Lee Barnes (Ph.D. Environmental Horticulture) is an experienced naturalist and dedicated environmental activist, passionately advancing his & others awareness of the Southern Appalachian Mountains Bioregion (Katuah) through bioregional education teachings, book & magazine publications, & Land Stewardship Consulting business.
Dr. Barnes combines his knowledge of natural forest communities, sustainable agriculture & Permaculture training with a bioregional focus & additional “awareness of place” using dowsing/biolocation techniques.
Lee (1993 PDC graduate) has promoted permaculture through numerous presentations & workshops: was a founding member of the Eastern Permaculture Teachers Association.
Vice President vacant
Nancy Baumgarten (MLA Landscape Architecture) Landscape Architecture, organic gardener, sacred geometer. Having raised a multisensory young person she was assisted by her 40 year studies of metaphysics in developing the intuitive capacities with discernment and balance.
Guided by her own spiritual experiences, she has found that in nurturing a multisensory child, it is possible to rediscover your own natural birthright. As a landscape architect she came to re-acknowledge her own inner connection with the plant and planetary forces of nature. As Intuitive Arts Camp Co-founder, Profound Awareness Institute, Nancy has been using dowsing as a tool to teach critical/analytical thinking skills since 2000. Her first book, The Aware Human: Your SuperSenses and Cosmic Powers educating the intuitive child with a new model of a more complete nature of the human biofield (life force field) where mind and long term memory reside. Scheduled for release Summer 2017.
She has a passion for graphic and geophysical Map Literacy which caused her to create the yearly Orbital Calendar poster since 1993. Nancy worked in th late 80’s as the environmental program manager for the Engineering Command of the Navy at Kings Bay, GA and then at the Army Corps of Engineers in Jacksonville, Fl before moving to Asheville in 1991 and changing to residential land design.
William “Bill” Allen
Marty Cain, MFA was an active member of the Boston arts community for twenty one years, exhibiting her work in numerous galleries, creating environmental sculptures in state parks and other public spaces, founding member of the Boston Sculptors at Chapel Gallery, and creating the Reclamation Arts Group. She served on boards of cultural organizations including; The Boston Visual Artists Union, The Massachusetts Cultural Alliance, The Cambridge Arts Council, and One Percent Commission, The Institute of Contemporary Art and The New Art Center of Newton. She has taught in leading art institutions including the School of the Museum of Fine Arts and Tufts University. As an art teacher, she shows students how to be in touch with that part of them selves which generates creative ideas.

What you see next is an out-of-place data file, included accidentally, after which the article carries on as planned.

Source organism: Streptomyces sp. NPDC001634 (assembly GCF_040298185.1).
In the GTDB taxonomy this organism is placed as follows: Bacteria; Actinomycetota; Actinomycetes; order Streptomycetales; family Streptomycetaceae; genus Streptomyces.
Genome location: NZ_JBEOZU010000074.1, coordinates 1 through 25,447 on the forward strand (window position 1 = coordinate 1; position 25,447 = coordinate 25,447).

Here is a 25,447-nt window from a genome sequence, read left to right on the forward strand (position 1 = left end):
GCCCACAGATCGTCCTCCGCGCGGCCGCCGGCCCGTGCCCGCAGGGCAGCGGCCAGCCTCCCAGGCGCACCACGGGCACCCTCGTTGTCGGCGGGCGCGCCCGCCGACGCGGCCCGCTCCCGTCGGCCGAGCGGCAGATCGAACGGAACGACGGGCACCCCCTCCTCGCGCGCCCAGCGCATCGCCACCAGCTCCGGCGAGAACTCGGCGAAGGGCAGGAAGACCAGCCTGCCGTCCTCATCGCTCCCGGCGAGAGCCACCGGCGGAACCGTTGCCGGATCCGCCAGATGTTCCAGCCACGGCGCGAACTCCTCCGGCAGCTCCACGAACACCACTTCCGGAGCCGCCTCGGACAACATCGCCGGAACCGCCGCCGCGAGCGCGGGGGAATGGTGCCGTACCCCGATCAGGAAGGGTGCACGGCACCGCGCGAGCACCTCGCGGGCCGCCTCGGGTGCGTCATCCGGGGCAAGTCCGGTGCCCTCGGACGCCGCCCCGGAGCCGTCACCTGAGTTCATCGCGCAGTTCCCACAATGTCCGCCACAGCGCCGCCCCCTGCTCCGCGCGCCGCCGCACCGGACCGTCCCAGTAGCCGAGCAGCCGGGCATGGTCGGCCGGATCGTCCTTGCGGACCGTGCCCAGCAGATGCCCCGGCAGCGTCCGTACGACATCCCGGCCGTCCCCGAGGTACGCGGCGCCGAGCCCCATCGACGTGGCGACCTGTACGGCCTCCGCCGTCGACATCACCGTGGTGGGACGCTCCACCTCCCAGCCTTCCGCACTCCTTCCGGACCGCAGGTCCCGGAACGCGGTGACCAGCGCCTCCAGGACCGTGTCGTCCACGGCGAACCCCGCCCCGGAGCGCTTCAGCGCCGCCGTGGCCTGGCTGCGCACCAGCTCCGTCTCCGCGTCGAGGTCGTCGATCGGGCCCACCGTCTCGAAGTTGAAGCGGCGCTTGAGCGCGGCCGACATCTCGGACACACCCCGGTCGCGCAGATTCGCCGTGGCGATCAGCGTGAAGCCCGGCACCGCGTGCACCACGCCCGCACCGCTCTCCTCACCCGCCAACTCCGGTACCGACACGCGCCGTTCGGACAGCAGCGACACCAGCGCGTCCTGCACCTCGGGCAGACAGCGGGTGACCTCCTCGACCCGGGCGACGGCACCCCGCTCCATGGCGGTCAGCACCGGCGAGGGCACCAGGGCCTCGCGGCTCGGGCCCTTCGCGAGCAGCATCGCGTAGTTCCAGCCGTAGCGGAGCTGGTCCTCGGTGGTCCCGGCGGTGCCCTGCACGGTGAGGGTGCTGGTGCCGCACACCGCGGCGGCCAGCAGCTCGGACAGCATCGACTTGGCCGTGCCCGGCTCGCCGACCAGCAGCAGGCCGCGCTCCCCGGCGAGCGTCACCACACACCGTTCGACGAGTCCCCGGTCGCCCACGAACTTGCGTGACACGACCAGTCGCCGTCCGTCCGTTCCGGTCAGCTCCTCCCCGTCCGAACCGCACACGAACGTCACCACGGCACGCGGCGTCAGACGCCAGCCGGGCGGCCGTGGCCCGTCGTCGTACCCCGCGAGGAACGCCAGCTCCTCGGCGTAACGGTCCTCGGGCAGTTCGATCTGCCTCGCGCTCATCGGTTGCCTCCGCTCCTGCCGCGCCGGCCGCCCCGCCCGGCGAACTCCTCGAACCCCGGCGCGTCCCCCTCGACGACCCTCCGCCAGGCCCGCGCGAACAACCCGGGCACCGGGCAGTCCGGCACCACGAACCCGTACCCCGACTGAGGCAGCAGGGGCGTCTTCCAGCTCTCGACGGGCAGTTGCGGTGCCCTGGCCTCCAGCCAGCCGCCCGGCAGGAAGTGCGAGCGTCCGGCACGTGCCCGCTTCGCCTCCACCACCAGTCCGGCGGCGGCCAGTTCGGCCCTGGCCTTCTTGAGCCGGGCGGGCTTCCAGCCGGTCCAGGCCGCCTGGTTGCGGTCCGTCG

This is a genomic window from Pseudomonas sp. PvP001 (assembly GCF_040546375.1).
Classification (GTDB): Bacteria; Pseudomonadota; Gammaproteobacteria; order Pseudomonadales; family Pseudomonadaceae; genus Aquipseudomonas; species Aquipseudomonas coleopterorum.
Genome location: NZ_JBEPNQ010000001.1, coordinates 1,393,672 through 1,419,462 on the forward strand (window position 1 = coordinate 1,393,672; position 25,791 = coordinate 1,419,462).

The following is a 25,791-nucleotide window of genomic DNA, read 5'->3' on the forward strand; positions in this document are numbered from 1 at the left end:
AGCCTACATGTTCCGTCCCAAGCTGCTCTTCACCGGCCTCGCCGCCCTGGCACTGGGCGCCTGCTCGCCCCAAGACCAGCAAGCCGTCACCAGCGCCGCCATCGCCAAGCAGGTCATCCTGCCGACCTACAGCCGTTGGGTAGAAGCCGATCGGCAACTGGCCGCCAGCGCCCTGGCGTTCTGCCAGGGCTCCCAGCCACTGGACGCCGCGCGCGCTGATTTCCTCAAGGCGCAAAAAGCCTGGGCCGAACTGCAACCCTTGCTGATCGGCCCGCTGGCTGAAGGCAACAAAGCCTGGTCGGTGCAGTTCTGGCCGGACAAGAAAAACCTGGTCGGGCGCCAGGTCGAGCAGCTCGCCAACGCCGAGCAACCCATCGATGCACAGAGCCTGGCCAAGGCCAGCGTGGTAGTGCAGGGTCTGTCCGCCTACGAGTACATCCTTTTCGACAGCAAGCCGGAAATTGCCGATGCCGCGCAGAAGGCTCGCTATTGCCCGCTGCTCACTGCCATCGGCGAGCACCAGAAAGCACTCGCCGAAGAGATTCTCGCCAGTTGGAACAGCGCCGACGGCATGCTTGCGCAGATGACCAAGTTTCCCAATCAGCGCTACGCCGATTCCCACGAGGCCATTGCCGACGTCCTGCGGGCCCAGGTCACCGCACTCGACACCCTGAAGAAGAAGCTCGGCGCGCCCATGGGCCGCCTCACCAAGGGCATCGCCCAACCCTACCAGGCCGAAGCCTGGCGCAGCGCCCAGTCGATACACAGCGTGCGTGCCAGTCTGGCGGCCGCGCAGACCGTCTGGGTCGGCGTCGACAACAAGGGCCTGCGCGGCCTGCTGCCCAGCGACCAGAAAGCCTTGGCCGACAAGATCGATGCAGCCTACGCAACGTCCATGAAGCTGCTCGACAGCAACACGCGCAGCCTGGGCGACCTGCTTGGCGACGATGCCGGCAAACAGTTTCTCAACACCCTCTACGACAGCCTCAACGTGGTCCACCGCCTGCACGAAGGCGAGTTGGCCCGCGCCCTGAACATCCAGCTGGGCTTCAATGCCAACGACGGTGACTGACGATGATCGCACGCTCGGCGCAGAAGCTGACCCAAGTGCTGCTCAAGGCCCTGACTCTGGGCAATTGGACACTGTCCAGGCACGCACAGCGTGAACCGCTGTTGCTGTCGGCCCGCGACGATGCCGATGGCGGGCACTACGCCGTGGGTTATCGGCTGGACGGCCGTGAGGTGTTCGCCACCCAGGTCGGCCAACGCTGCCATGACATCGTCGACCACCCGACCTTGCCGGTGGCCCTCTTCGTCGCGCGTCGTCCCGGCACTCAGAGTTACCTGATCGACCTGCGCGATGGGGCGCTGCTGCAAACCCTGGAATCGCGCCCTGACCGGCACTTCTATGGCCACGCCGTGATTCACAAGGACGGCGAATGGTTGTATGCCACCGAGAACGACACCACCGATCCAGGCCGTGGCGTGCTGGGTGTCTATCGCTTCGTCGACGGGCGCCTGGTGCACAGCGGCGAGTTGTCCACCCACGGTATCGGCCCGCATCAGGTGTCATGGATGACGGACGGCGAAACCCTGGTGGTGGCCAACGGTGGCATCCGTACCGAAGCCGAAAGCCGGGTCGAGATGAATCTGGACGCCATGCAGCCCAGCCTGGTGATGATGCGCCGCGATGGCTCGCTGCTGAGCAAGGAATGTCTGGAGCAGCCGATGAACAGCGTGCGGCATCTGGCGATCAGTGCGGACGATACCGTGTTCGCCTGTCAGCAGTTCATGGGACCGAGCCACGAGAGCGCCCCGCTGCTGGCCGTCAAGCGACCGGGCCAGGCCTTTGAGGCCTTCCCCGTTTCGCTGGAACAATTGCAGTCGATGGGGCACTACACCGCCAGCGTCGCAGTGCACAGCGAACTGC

As a child Marty learned dowsing from her Lithuanian grandfather, Frank Witkus. In 1986 she attended the American Society of Dowser’s school and convention in Danville, Vermont and added formalized dowsing training to her life.
She researches ancient sacred sites in Europe and America discovering what makes specific places sacred and recreates that experience for others today. Integrating art and geomancy, she amplifies the potential of site-specific art and invokes wide public participation in Earth healing attitudes.
A life member of the American Society of Dowsers, Marty co-directed the Beginning Dowsing School for six years. She presents labyrinth and dowsing workshops, consults, writes, and collaborates with the earth energy and angelic realms to co-create contemporary sacred spaces for individuals and institutions. She has received grants from the National Endowment for the Arts, Blanche E. Colman Foundation, the Edna St. Vincent Millay Colony and Boreal/Art/Nature of Quebec, Canada.
Her art works are celebrations of nature, taking the form of site-specific environmental sculptures, smaller indoor constructions using natural elements, and photo/drawing collages of her installations and ancient sacred sites. Her labyrinth designs are located across North America (from Maine to California and Canada to Hawaii), Brazil and South Africa. She is a founding member of the Labyrinth Society.
At Clemson since 1995, Lance Howard (PhD Geography) has been teaching large sections of World Regional Geography as well as Cultural and Historical Geography to smaller groups. Howard is best described as a Humanist (as opposed to Human or Physical) Geographer, one who is interested primarily in the human experience of places and landscapes. A student of dowsing and geomancy his research explores the intimacy of humans with the natural world. Since Dr. Howard’s responsibilities at Clemson are confined to teaching, he conducts his research through his classwork. His Creative Inquiry class, Bringing Other Clemsons to Light, has developed the Clemson Brickmaking Project and the Seven Natural Wonders of the Clemson Campus as ways to engage students more intimately with their everyday landscape.